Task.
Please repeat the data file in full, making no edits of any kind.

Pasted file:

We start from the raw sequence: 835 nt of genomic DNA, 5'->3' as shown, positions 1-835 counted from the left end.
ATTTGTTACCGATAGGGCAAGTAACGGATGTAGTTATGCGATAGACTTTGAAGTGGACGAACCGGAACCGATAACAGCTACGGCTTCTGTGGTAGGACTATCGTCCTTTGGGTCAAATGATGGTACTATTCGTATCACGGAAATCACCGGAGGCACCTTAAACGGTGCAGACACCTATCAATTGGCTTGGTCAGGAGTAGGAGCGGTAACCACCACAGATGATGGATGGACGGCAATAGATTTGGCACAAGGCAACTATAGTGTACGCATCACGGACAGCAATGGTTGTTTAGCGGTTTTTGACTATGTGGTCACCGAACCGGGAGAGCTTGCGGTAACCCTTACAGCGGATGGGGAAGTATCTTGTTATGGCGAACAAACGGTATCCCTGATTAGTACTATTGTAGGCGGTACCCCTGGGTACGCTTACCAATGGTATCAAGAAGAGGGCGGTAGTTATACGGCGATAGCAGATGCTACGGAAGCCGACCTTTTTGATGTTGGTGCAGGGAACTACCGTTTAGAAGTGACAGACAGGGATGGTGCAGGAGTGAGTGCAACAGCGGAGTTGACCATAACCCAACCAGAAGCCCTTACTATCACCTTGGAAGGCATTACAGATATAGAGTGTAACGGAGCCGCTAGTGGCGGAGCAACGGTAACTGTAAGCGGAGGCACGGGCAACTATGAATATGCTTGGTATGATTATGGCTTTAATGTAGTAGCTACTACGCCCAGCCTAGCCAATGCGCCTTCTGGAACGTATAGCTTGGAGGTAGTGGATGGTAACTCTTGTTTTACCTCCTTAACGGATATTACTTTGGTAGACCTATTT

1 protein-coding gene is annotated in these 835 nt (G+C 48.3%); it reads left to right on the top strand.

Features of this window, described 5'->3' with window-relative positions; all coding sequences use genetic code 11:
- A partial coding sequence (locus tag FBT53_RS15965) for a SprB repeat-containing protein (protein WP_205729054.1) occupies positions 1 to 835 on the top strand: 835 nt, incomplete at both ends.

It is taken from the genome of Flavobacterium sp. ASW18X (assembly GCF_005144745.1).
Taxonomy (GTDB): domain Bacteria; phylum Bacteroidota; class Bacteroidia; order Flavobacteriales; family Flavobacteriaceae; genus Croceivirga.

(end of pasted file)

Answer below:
We start from the raw sequence: 835 nt of genomic DNA, 5'->3' as shown, positions 1-835 counted from the left end.
ATTTGTTACCGATAGGGCAAGTAACGGATGTAGTTATGCGATAGACTTTGAAGTGGACGAACCGGAACCGATAACAGCTACGGCTTCTGTGGTAGGACTATCGTCCTTTGGGTCAAATGATGGTACTATTCGTATCACGGAAATCACCGGAGGCACCTTAAACGGTGCAGACACCTATCAATTGGCTTGGTCAGGAGTAGGAGCGGTAACCACCACAGATGATGGATGGACGGCAATAGATTTGGCACAAGGCAACTATAGTGTACGCATCACGGACAGCAATGGTTGTTTAGCGGTTTTTGACTATGTGGTCACCGAACCGGGAGAGCTTGCGGTAACCCTTACAGCGGATGGGGAAGTATCTTGTTATGGCGAACAAACGGTATCCCTGATTAGTACTATTGTAGGCGGTACCCCTGGGTACGCTTACCAATGGTATCAAGAAGAGGGCGGTAGTTATACGGCGATAGCAGATGCTACGGAAGCCGACCTTTTTGATGTTGGTGCAGGGAACTACCGTTTAGAAGTGACAGACAGGGATGGTGCAGGAGTGAGTGCAACAGCGGAGTTGACCATAACCCAACCAGAAGCCCTTACTATCACCTTGGAAGGCATTACAGATATAGAGTGTAACGGAGCCGCTAGTGGCGGAGCAACGGTAACTGTAAGCGGAGGCACGGGCAACTATGAATATGCTTGGTATGATTATGGCTTTAATGTAGTAGCTACTACGCCCAGCCTAGCCAATGCGCCTTCTGGAACGTATAGCTTGGAGGTAGTGGATGGTAACTCTTGTTTTACCTCCTTAACGGATATTACTTTGGTAGACCTATTT

1 protein-coding gene is annotated in these 835 nt (G+C 48.3%); it reads left to right on the top strand.

Features of this window, described 5'->3' with window-relative positions; all coding sequences use genetic code 11:
- A partial coding sequence (locus tag FBT53_RS15965) for a SprB repeat-containing protein (protein WP_205729054.1) occupies positions 1 to 835 on the top strand: 835 nt, incomplete at both ends.

It is taken from the genome of Flavobacterium sp. ASW18X (assembly GCF_005144745.1).
Taxonomy (GTDB): domain Bacteria; phylum Bacteroidota; class Bacteroidia; order Flavobacteriales; family Flavobacteriaceae; genus Croceivirga.